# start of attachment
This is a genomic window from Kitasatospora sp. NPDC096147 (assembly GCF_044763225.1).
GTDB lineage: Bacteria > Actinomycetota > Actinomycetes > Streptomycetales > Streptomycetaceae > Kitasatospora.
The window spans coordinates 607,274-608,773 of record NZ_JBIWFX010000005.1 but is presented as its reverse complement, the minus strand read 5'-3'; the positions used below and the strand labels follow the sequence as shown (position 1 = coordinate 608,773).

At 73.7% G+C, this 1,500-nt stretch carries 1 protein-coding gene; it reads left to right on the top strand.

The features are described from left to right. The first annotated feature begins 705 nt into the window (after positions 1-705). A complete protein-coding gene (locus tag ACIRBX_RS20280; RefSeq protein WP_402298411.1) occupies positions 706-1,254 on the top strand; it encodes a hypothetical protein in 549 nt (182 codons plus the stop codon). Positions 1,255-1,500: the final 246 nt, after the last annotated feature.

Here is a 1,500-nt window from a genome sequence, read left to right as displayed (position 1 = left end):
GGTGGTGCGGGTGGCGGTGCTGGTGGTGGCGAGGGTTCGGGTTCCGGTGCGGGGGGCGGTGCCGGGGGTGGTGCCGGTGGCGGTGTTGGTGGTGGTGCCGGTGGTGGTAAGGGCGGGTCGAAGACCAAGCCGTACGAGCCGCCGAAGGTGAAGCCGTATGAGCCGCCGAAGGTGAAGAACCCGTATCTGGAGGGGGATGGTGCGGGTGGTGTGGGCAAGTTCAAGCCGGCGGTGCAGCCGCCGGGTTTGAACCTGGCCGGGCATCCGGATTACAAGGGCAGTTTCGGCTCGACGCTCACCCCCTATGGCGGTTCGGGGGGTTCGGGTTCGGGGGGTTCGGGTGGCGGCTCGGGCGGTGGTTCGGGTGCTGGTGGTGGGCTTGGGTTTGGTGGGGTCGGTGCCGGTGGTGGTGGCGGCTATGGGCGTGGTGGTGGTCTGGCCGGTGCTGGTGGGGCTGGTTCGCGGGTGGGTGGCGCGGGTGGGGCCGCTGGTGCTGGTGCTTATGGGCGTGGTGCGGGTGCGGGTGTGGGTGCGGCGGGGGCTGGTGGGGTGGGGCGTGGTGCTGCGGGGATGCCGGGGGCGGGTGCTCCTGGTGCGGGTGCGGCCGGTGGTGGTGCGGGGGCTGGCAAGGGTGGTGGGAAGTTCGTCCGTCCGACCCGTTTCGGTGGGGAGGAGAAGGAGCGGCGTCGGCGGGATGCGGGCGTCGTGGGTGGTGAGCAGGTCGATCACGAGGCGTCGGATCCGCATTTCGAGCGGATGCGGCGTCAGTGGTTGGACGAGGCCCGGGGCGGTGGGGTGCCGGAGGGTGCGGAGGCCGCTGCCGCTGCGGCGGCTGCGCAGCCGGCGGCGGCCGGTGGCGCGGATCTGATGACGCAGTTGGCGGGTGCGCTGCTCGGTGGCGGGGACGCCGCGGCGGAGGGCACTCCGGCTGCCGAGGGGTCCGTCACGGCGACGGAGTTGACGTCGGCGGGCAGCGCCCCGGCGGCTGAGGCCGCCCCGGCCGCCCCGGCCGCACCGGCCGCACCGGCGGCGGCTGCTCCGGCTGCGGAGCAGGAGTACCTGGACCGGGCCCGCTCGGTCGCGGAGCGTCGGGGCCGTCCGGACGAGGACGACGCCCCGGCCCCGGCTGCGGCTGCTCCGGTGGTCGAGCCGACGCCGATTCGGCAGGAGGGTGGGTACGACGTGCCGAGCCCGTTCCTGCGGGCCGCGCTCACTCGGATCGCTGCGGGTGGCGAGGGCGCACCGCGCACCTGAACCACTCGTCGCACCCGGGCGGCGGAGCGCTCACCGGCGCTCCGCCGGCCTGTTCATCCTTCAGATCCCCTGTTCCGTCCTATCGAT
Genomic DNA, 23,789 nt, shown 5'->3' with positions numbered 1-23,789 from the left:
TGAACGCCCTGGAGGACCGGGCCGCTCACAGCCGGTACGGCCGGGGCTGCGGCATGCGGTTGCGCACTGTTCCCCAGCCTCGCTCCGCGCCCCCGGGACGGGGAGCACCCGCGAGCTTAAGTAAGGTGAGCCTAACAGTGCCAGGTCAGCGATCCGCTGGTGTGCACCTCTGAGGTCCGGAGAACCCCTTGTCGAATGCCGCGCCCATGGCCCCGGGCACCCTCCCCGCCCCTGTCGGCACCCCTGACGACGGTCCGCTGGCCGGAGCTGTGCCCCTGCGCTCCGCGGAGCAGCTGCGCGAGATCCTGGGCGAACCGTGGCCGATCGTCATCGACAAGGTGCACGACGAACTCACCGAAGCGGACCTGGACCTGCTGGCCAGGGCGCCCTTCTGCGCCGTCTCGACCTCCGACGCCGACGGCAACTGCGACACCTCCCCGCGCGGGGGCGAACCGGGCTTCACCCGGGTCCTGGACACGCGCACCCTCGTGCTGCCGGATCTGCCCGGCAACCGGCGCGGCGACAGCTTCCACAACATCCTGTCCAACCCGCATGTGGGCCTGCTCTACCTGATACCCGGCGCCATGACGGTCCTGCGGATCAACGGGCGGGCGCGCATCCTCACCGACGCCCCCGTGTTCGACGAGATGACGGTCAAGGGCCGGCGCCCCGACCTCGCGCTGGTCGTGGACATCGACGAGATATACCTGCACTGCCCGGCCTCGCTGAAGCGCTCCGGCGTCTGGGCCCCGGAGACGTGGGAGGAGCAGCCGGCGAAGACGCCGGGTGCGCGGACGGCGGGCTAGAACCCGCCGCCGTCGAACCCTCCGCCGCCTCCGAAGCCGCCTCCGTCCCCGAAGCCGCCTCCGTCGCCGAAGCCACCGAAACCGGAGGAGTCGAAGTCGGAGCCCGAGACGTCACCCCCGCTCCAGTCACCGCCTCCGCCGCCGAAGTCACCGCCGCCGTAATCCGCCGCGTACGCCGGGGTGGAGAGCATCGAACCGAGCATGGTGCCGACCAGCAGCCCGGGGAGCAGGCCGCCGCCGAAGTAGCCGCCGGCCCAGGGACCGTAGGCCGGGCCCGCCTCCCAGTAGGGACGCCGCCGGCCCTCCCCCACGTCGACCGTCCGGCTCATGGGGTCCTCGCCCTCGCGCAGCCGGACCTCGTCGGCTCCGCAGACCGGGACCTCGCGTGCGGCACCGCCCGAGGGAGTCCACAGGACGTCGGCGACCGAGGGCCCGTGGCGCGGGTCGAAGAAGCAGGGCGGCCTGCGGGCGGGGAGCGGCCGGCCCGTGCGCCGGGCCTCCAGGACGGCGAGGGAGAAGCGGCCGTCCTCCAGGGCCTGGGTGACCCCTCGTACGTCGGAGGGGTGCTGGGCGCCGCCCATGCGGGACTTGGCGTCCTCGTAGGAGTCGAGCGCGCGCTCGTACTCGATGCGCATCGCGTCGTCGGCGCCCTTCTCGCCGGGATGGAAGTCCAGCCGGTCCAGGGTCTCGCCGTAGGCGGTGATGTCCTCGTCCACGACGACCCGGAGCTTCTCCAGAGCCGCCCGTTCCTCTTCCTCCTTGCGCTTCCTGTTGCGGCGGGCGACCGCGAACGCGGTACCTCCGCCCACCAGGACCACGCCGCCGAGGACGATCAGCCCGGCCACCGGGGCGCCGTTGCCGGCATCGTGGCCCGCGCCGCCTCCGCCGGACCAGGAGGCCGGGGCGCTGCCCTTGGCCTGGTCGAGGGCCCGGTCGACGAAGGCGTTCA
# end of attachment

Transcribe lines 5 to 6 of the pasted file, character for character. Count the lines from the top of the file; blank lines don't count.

The features are described from left to right. The first annotated feature begins 705 nt into the window (after positions 1-705). A complete protein-coding gene (locus tag ACIRBX_RS20280; RefSeq protein WP_402298411.1) occupies positions 706-1,254 on the top strand; it encodes a hypothetical protein in 549 nt (182 codons plus the stop codon). Positions 1,255-1,500: the final 246 nt, after the last annotated feature.

Here is a 1,500-nt window from a genome sequence, read left to right as displayed (position 1 = left end):